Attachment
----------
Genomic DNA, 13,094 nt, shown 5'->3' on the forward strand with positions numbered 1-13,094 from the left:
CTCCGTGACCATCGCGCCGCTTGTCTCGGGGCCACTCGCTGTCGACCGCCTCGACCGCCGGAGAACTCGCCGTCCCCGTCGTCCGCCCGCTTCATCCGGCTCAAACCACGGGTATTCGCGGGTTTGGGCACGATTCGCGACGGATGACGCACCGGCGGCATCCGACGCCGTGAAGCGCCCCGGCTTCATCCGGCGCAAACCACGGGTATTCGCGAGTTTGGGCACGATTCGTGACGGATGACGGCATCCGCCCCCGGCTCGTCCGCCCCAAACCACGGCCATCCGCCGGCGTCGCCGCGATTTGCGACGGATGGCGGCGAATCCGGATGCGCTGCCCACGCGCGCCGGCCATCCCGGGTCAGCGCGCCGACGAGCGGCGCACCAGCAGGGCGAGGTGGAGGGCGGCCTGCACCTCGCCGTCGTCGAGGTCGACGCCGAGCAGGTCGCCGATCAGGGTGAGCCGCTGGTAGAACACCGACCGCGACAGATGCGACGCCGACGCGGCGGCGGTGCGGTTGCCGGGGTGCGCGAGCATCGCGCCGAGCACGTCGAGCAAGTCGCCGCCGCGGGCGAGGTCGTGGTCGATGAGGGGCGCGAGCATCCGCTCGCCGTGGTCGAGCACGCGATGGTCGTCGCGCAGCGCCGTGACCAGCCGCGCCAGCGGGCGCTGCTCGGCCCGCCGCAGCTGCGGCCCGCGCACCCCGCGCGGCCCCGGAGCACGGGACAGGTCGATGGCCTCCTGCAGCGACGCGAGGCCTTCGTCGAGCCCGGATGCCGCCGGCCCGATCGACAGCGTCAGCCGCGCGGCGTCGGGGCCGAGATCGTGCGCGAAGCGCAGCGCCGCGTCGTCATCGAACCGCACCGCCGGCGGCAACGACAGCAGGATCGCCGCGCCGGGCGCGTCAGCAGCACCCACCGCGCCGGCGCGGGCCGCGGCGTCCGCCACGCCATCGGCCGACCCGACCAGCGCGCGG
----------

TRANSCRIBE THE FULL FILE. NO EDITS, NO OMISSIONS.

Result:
Genomic DNA, 13,094 nt, shown 5'->3' on the forward strand with positions numbered 1-13,094 from the left:
CTCCGTGACCATCGCGCCGCTTGTCTCGGGGCCACTCGCTGTCGACCGCCTCGACCGCCGGAGAACTCGCCGTCCCCGTCGTCCGCCCGCTTCATCCGGCTCAAACCACGGGTATTCGCGGGTTTGGGCACGATTCGCGACGGATGACGCACCGGCGGCATCCGACGCCGTGAAGCGCCCCGGCTTCATCCGGCGCAAACCACGGGTATTCGCGAGTTTGGGCACGATTCGTGACGGATGACGGCATCCGCCCCCGGCTCGTCCGCCCCAAACCACGGCCATCCGCCGGCGTCGCCGCGATTTGCGACGGATGGCGGCGAATCCGGATGCGCTGCCCACGCGCGCCGGCCATCCCGGGTCAGCGCGCCGACGAGCGGCGCACCAGCAGGGCGAGGTGGAGGGCGGCCTGCACCTCGCCGTCGTCGAGGTCGACGCCGAGCAGGTCGCCGATCAGGGTGAGCCGCTGGTAGAACACCGACCGCGACAGATGCGACGCCGACGCGGCGGCGGTGCGGTTGCCGGGGTGCGCGAGCATCGCGCCGAGCACGTCGAGCAAGTCGCCGCCGCGGGCGAGGTCGTGGTCGATGAGGGGCGCGAGCATCCGCTCGCCGTGGTCGAGCACGCGATGGTCGTCGCGCAGCGCCGTGACCAGCCGCGCCAGCGGGCGCTGCTCGGCCCGCCGCAGCTGCGGCCCGCGCACCCCGCGCGGCCCCGGAGCACGGGACAGGTCGATGGCCTCCTGCAGCGACGCGAGGCCTTCGTCGAGCCCGGATGCCGCCGGCCCGATCGACAGCGTCAGCCGCGCGGCGTCGGGGCCGAGATCGTGCGCGAAGCGCAGCGCCGCGTCGTCATCGAACCGCACCGCCGGCGGCAACGACAGCAGGATCGCCGCGCCGGGCGCGTCAGCAGCACCCACCGCGCCGGCGCGGGCCGCGGCGTCCGCCACGCCATCGGCCGACCCGACCAGCGCGCGG